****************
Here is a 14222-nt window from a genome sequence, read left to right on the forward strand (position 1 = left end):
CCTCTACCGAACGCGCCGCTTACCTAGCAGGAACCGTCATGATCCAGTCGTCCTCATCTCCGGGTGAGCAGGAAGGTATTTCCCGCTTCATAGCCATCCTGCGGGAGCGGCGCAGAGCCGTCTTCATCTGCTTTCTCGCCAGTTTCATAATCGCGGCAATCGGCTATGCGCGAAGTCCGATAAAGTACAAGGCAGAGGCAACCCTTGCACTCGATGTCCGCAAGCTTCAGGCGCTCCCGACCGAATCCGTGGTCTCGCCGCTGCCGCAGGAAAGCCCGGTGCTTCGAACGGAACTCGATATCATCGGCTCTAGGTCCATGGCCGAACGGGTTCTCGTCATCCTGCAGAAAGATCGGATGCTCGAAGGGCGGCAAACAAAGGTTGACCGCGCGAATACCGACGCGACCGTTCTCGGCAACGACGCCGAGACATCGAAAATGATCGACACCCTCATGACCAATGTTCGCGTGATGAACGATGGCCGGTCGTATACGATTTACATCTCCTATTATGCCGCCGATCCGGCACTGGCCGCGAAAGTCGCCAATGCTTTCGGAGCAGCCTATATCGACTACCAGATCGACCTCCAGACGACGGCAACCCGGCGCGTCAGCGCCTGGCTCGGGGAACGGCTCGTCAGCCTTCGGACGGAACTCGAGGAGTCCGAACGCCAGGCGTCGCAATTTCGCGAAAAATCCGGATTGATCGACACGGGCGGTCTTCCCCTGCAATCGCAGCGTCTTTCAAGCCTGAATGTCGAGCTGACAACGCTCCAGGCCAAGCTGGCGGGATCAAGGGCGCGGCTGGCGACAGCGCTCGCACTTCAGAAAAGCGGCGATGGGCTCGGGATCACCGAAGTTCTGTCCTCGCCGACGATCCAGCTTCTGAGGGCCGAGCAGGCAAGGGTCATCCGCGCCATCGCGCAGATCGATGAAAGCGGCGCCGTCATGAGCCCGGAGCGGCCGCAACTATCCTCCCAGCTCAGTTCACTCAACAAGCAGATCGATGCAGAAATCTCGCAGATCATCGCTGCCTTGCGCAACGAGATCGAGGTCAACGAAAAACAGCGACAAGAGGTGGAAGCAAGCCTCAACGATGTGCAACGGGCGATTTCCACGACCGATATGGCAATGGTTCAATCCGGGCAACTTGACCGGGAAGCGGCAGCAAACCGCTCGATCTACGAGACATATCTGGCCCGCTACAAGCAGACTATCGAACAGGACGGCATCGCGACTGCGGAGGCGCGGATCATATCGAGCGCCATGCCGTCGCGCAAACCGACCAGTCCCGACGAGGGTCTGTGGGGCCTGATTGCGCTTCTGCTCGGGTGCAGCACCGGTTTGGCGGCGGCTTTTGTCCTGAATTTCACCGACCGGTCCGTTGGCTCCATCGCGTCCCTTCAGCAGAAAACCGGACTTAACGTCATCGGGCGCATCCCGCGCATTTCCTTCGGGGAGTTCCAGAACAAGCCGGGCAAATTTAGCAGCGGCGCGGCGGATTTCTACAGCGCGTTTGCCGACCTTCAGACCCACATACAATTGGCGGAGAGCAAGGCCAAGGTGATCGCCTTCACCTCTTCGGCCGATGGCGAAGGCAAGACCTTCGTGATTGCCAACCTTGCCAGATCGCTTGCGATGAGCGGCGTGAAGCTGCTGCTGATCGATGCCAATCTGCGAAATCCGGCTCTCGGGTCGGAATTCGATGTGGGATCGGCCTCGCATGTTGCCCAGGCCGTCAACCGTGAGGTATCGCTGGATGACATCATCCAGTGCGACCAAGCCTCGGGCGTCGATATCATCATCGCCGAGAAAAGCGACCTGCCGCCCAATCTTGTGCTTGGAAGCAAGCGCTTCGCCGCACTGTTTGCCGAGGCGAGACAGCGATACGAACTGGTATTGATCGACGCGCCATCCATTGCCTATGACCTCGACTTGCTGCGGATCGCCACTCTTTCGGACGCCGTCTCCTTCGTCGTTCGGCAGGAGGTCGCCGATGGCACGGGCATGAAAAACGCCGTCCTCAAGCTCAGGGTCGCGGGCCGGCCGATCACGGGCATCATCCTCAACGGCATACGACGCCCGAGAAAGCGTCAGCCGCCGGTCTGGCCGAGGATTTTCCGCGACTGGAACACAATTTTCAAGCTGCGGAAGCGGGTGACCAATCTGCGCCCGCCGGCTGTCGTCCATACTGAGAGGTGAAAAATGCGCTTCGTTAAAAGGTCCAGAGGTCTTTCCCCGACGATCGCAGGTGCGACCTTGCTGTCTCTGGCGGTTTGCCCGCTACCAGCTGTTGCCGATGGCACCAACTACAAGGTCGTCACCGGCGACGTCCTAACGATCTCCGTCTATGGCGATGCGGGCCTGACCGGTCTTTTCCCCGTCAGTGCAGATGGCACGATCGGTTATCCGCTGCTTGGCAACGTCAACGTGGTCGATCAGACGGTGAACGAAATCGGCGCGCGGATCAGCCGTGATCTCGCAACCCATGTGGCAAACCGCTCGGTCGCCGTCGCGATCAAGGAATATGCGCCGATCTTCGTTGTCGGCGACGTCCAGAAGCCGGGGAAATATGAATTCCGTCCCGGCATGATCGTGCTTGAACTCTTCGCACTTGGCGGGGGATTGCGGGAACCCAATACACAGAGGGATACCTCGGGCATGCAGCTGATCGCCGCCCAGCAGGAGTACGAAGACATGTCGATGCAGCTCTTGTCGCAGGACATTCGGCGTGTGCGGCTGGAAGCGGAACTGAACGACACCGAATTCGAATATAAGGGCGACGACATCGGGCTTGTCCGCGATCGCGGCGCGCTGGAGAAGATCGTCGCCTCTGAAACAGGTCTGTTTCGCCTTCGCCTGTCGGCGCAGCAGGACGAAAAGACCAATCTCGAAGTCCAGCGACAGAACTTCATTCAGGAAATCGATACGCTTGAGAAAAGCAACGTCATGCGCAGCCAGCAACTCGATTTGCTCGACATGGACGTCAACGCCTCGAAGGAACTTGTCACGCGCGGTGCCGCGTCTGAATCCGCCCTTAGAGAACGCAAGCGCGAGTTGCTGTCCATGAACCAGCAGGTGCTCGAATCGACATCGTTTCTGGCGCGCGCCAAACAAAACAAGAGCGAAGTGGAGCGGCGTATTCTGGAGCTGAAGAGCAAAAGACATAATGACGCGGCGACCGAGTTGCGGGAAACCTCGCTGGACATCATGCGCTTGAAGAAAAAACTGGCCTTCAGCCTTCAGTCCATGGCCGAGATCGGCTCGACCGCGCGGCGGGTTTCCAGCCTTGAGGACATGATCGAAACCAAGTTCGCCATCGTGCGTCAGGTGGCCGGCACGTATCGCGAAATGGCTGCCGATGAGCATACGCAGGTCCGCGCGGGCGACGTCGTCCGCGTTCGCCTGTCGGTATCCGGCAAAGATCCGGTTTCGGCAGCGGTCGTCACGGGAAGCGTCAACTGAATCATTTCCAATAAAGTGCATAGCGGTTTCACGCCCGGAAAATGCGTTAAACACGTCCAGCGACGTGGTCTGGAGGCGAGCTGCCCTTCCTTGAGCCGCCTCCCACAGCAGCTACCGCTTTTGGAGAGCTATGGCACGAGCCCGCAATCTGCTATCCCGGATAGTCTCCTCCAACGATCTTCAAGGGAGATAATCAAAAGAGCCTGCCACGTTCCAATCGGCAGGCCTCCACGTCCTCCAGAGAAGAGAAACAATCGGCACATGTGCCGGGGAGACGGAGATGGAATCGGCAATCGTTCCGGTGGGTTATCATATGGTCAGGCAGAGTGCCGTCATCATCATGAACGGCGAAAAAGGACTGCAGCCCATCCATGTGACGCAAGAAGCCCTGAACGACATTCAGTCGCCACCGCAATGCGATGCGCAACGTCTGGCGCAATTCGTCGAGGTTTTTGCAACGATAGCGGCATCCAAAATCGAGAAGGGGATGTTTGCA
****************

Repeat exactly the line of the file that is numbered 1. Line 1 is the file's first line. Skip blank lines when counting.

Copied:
Here is a 14222-nt window from a genome sequence, read left to right on the forward strand (position 1 = left end):